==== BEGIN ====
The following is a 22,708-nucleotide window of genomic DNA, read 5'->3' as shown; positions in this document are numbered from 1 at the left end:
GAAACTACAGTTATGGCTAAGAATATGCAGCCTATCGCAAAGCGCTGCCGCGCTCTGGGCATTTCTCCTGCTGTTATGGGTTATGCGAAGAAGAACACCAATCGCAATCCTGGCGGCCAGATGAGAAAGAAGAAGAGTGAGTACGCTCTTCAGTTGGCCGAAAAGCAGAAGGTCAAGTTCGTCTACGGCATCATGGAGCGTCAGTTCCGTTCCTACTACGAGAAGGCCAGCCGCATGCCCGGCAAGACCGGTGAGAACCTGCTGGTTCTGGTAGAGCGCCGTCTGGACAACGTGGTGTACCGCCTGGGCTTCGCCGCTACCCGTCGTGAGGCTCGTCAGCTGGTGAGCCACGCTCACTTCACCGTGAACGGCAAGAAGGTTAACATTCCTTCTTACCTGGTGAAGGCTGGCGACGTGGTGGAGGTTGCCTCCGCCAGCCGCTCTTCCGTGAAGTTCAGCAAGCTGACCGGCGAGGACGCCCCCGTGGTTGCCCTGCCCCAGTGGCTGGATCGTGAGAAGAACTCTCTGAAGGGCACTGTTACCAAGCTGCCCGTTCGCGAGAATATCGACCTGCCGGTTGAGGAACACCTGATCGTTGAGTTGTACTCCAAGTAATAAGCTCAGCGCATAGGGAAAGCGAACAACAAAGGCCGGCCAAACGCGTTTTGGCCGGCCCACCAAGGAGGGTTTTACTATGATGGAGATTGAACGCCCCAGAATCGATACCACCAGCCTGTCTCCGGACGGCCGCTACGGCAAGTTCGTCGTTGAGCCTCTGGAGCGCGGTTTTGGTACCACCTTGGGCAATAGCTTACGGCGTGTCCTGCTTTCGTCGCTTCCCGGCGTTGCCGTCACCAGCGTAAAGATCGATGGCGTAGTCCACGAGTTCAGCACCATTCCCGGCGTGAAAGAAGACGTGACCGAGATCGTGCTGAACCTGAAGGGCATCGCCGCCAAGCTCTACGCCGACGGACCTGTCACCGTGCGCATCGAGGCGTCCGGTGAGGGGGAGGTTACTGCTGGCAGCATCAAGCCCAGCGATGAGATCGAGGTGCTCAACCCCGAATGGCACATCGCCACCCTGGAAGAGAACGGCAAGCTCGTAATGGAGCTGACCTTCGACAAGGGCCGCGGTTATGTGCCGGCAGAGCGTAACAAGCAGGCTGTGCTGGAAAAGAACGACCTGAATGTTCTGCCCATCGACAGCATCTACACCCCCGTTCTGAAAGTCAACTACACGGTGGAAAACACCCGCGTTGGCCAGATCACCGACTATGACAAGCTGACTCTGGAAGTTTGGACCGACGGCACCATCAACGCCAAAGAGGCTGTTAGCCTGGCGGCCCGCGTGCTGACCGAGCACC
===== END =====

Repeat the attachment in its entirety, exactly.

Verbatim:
The following is a 22,708-nucleotide window of genomic DNA, read 5'->3' as shown; positions in this document are numbered from 1 at the left end:
GAAACTACAGTTATGGCTAAGAATATGCAGCCTATCGCAAAGCGCTGCCGCGCTCTGGGCATTTCTCCTGCTGTTATGGGTTATGCGAAGAAGAACACCAATCGCAATCCTGGCGGCCAGATGAGAAAGAAGAAGAGTGAGTACGCTCTTCAGTTGGCCGAAAAGCAGAAGGTCAAGTTCGTCTACGGCATCATGGAGCGTCAGTTCCGTTCCTACTACGAGAAGGCCAGCCGCATGCCCGGCAAGACCGGTGAGAACCTGCTGGTTCTGGTAGAGCGCCGTCTGGACAACGTGGTGTACCGCCTGGGCTTCGCCGCTACCCGTCGTGAGGCTCGTCAGCTGGTGAGCCACGCTCACTTCACCGTGAACGGCAAGAAGGTTAACATTCCTTCTTACCTGGTGAAGGCTGGCGACGTGGTGGAGGTTGCCTCCGCCAGCCGCTCTTCCGTGAAGTTCAGCAAGCTGACCGGCGAGGACGCCCCCGTGGTTGCCCTGCCCCAGTGGCTGGATCGTGAGAAGAACTCTCTGAAGGGCACTGTTACCAAGCTGCCCGTTCGCGAGAATATCGACCTGCCGGTTGAGGAACACCTGATCGTTGAGTTGTACTCCAAGTAATAAGCTCAGCGCATAGGGAAAGCGAACAACAAAGGCCGGCCAAACGCGTTTTGGCCGGCCCACCAAGGAGGGTTTTACTATGATGGAGATTGAACGCCCCAGAATCGATACCACCAGCCTGTCTCCGGACGGCCGCTACGGCAAGTTCGTCGTTGAGCCTCTGGAGCGCGGTTTTGGTACCACCTTGGGCAATAGCTTACGGCGTGTCCTGCTTTCGTCGCTTCCCGGCGTTGCCGTCACCAGCGTAAAGATCGATGGCGTAGTCCACGAGTTCAGCACCATTCCCGGCGTGAAAGAAGACGTGACCGAGATCGTGCTGAACCTGAAGGGCATCGCCGCCAAGCTCTACGCCGACGGACCTGTCACCGTGCGCATCGAGGCGTCCGGTGAGGGGGAGGTTACTGCTGGCAGCATCAAGCCCAGCGATGAGATCGAGGTGCTCAACCCCGAATGGCACATCGCCACCCTGGAAGAGAACGGCAAGCTCGTAATGGAGCTGACCTTCGACAAGGGCCGCGGTTATGTGCCGGCAGAGCGTAACAAGCAGGCTGTGCTGGAAAAGAACGACCTGAATGTTCTGCCCATCGACAGCATCTACACCCCCGTTCTGAAAGTCAACTACACGGTGGAAAACACCCGCGTTGGCCAGATCACCGACTATGACAAGCTGACTCTGGAAGTTTGGACCGACGGCACCATCAACGCCAAAGAGGCTGTTAGCCTGGCGGCCCGCGTGCTGACCGAGCACC